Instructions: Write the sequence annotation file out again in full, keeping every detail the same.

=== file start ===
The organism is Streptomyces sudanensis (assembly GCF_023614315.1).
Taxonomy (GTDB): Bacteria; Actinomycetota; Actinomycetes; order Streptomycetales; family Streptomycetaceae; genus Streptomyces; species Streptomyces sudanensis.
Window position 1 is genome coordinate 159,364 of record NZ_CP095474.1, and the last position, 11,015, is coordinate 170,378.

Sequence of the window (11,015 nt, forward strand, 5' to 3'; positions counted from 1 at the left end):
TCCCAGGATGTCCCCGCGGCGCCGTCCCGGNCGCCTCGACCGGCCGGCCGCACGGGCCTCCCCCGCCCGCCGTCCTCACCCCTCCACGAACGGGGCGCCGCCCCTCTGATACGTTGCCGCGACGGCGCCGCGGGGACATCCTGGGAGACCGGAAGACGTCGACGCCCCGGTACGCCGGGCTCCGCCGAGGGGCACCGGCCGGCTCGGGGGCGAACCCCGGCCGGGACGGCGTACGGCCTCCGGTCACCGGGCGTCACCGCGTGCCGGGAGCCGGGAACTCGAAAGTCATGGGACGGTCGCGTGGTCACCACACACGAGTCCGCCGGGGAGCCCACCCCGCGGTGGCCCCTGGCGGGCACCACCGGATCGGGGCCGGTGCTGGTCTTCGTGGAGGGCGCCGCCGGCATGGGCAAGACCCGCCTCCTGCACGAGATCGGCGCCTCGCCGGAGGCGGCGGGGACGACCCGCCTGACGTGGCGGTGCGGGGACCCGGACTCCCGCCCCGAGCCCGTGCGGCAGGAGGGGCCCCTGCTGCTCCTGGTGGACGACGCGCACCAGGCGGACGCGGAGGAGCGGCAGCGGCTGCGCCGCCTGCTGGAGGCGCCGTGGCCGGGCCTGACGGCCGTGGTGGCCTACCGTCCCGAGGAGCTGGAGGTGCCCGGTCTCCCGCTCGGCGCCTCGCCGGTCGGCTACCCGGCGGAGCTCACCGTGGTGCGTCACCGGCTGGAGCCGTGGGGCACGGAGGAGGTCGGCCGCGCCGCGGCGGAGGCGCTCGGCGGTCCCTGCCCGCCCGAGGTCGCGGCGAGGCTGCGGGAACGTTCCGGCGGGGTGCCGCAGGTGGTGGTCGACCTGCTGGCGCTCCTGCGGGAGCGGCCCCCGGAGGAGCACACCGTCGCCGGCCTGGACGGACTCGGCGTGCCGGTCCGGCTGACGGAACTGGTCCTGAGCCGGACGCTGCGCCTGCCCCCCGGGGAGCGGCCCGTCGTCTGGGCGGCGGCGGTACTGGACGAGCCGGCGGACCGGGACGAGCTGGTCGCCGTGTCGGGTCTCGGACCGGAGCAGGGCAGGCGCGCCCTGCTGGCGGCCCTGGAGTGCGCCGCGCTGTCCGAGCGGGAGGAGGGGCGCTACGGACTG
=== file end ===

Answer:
The organism is Streptomyces sudanensis (assembly GCF_023614315.1).
Taxonomy (GTDB): Bacteria; Actinomycetota; Actinomycetes; order Streptomycetales; family Streptomycetaceae; genus Streptomyces; species Streptomyces sudanensis.
Window position 1 is genome coordinate 159,364 of record NZ_CP095474.1, and the last position, 11,015, is coordinate 170,378.

Sequence of the window (11,015 nt, forward strand, 5' to 3'; positions counted from 1 at the left end):
TCCCAGGATGTCCCCGCGGCGCCGTCCCGGNCGCCTCGACCGGCCGGCCGCACGGGCCTCCCCCGCCCGCCGTCCTCACCCCTCCACGAACGGGGCGCCGCCCCTCTGATACGTTGCCGCGACGGCGCCGCGGGGACATCCTGGGAGACCGGAAGACGTCGACGCCCCGGTACGCCGGGCTCCGCCGAGGGGCACCGGCCGGCTCGGGGGCGAACCCCGGCCGGGACGGCGTACGGCCTCCGGTCACCGGGCGTCACCGCGTGCCGGGAGCCGGGAACTCGAAAGTCATGGGACGGTCGCGTGGTCACCACACACGAGTCCGCCGGGGAGCCCACCCCGCGGTGGCCCCTGGCGGGCACCACCGGATCGGGGCCGGTGCTGGTCTTCGTGGAGGGCGCCGCCGGCATGGGCAAGACCCGCCTCCTGCACGAGATCGGCGCCTCGCCGGAGGCGGCGGGGACGACCCGCCTGACGTGGCGGTGCGGGGACCCGGACTCCCGCCCCGAGCCCGTGCGGCAGGAGGGGCCCCTGCTGCTCCTGGTGGACGACGCGCACCAGGCGGACGCGGAGGAGCGGCAGCGGCTGCGCCGCCTGCTGGAGGCGCCGTGGCCGGGCCTGACGGCCGTGGTGGCCTACCGTCCCGAGGAGCTGGAGGTGCCCGGTCTCCCGCTCGGCGCCTCGCCGGTCGGCTACCCGGCGGAGCTCACCGTGGTGCGTCACCGGCTGGAGCCGTGGGGCACGGAGGAGGTCGGCCGCGCCGCGGCGGAGGCGCTCGGCGGTCCCTGCCCGCCCGAGGTCGCGGCGAGGCTGCGGGAACGTTCCGGCGGGGTGCCGCAGGTGGTGGTCGACCTGCTGGCGCTCCTGCGGGAGCGGCCCCCGGAGGAGCACACCGTCGCCGGCCTGGACGGACTCGGCGTGCCGGTCCGGCTGACGGAACTGGTCCTGAGCCGGACGCTGCGCCTGCCCCCCGGGGAGCGGCCCGTCGTCTGGGCGGCGGCGGTACTGGACGAGCCGGCGGACCGGGACGAGCTGGTCGCCGTGTCGGGTCTCGGACCGGAGCAGGGCAGGCGCGCCCTGCTGGCGGCCCTGGAGTGCGCCGCGCTGTCCGAGCGGGAGGAGGGGCGCTACGGACTG